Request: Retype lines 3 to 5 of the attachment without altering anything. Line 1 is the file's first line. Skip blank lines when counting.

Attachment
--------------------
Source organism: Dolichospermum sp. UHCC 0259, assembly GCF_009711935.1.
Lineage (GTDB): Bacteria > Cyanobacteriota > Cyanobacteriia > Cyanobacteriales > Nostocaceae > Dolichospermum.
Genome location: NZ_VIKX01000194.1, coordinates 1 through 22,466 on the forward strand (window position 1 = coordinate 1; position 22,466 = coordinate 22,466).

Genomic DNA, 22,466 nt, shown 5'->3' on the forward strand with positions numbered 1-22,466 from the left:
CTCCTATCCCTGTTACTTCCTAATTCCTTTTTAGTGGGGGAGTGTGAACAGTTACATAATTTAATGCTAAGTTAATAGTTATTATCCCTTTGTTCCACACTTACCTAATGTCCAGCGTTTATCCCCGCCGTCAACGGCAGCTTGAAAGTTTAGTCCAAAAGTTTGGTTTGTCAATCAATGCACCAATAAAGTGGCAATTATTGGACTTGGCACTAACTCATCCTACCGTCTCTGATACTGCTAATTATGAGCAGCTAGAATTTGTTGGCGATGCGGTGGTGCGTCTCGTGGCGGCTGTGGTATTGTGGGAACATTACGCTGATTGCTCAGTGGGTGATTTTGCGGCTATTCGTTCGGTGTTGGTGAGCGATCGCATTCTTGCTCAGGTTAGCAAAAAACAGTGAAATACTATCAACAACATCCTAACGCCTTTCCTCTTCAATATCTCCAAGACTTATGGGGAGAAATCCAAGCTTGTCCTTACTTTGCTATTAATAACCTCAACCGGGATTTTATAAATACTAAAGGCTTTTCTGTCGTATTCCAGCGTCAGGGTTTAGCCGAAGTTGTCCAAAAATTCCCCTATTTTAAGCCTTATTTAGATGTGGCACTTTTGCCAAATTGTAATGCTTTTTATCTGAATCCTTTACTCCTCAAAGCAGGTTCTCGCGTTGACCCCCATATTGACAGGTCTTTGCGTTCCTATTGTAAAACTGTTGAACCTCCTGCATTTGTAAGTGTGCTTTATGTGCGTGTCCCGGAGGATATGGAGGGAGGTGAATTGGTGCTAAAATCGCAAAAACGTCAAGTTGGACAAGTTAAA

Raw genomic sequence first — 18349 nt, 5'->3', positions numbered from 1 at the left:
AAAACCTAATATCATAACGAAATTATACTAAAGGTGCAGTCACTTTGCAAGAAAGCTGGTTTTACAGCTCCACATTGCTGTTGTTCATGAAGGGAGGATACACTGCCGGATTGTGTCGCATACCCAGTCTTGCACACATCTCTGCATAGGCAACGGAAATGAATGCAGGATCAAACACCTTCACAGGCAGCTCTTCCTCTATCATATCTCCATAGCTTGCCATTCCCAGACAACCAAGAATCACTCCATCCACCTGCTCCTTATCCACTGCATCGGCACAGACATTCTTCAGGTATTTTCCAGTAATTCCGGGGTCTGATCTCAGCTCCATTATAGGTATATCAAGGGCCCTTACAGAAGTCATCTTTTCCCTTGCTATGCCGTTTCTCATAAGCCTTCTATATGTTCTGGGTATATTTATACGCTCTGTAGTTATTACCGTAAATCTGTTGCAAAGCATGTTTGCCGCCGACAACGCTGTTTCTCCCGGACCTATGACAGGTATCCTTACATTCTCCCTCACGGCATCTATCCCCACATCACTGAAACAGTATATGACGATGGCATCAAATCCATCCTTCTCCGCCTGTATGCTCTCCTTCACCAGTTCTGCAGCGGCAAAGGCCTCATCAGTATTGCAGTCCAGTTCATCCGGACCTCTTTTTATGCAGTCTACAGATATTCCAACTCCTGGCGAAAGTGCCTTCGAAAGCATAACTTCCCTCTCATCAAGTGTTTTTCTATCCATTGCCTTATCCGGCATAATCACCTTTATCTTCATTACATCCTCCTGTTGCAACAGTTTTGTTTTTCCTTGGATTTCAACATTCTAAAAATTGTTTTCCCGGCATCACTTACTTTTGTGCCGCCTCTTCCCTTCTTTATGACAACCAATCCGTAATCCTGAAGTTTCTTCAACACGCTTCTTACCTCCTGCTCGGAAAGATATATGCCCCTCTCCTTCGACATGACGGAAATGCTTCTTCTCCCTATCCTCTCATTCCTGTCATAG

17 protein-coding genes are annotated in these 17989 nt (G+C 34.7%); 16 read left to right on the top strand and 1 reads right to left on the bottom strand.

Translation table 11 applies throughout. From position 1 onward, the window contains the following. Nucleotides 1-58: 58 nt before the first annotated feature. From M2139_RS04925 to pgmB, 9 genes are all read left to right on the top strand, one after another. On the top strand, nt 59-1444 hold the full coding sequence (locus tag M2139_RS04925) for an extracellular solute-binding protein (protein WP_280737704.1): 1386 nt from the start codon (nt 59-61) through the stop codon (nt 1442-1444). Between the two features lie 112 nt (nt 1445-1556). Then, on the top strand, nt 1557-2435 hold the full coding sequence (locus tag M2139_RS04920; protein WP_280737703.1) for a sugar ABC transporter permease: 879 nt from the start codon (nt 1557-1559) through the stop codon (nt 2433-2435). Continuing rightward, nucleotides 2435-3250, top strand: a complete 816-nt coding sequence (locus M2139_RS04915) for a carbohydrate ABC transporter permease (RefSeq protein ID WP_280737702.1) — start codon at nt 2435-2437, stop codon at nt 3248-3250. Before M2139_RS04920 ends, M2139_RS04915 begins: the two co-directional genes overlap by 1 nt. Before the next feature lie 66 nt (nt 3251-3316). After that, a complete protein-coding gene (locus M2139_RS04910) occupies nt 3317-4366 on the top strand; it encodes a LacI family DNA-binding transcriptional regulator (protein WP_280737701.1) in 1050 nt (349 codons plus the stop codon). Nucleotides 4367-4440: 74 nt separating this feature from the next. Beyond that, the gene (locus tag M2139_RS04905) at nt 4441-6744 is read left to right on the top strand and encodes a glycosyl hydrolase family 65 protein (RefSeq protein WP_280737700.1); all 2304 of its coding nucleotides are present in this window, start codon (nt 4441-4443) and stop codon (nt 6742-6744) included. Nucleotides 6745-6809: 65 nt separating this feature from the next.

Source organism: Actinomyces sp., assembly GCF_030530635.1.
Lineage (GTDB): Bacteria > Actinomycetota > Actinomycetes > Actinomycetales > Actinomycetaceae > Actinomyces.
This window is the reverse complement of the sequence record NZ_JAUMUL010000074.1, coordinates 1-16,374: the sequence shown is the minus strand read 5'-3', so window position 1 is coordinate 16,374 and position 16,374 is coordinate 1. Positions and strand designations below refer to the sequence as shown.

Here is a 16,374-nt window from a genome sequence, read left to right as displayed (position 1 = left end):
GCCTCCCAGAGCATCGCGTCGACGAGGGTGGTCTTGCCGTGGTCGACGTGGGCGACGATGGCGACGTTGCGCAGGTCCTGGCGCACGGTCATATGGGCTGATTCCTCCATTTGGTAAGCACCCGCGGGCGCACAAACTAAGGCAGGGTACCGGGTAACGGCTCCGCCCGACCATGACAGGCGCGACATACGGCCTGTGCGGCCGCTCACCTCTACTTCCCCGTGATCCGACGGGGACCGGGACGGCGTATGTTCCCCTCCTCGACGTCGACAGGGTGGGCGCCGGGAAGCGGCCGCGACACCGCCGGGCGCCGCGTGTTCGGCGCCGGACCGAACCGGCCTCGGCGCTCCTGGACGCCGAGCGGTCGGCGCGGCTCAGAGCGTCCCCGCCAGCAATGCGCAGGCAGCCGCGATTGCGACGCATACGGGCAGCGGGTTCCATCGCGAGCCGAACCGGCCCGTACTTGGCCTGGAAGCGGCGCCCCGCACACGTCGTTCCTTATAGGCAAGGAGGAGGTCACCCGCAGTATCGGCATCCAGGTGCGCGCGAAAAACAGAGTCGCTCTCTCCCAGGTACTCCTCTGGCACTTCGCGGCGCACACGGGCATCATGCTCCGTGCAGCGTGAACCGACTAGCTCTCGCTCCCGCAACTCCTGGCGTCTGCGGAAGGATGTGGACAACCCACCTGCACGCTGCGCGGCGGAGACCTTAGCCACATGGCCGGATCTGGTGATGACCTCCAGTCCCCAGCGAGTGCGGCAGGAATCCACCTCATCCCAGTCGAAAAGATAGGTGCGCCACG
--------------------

Genome location: NZ_VIKX01000194.1, coordinates 1 through 22,466 on the forward strand (window position 1 = coordinate 1; position 22,466 = coordinate 22,466).

Genomic DNA, 22,466 nt, shown 5'->3' on the forward strand with positions numbered 1-22,466 from the left:
CTCCTATCCCTGTTACTTCCTAATTCCTTTTTAGTGGGGGAGTGTGAACAGTTACATAATTTAATGCTAAGTTAATAGTTATTATCCCTTTGTTCCACACTTACCTAATGTCCAGCGTTTATCCCCGCCGTCAACGGCAGCTTGAAAGTTTAGTCCAAAAGTTTGGTTTGTCAATCAATGCACCAATAAAGTGGCAATTATTGGACTTGGCACTAACTCATCCTACCGTCTCTGATACTGCTAATTATGAGCAGCTAGAATTTGTTGGCGATGCGGTGGTGCGTCTCGTGGCGGCTGTGGTATTGTGGGAACATTACGCTGATTGCTCAGTGGGTGATTTTGCGGCTATTCGTTCGGTGTTGGTGAGCGATCGCATTCTTGCTCAGGTTAGCAAAAAACAGTGAAATACTATCAACAACATCCTAACGCCTTTCCTCTTCAATATCTCCAAGACTTATGGGGAGAAATCCAAGCTTGTCCTTACTTTGCTATTAATAACCTCAACCGGGATTTTATAAATACTAAAGGCTTTTCTGTCGTATTCCAGCGTCAGGGTTTAGCCGAAGTTGTCCAAAAATTCCCCTATTTTAAGCCTTATTTAGATGTGGCACTTTTGCCAAATTGTAATGCTTTTTATCTGAATCCTTTACTCCTCAAAGCAGGTTCTCGCGTTGACCCCCATATTGACAGGTCTTTGCGTTCCTATTGTAAAACTGTTGAACCTCCTGCATTTGTAAGTGTGCTTTATGTGCGTGTCCCGGAGGATATGGAGGGAGGTGAATTGGTGCTAAAATCGCAAAAACGTCAAGTTGGACAAGTTAAA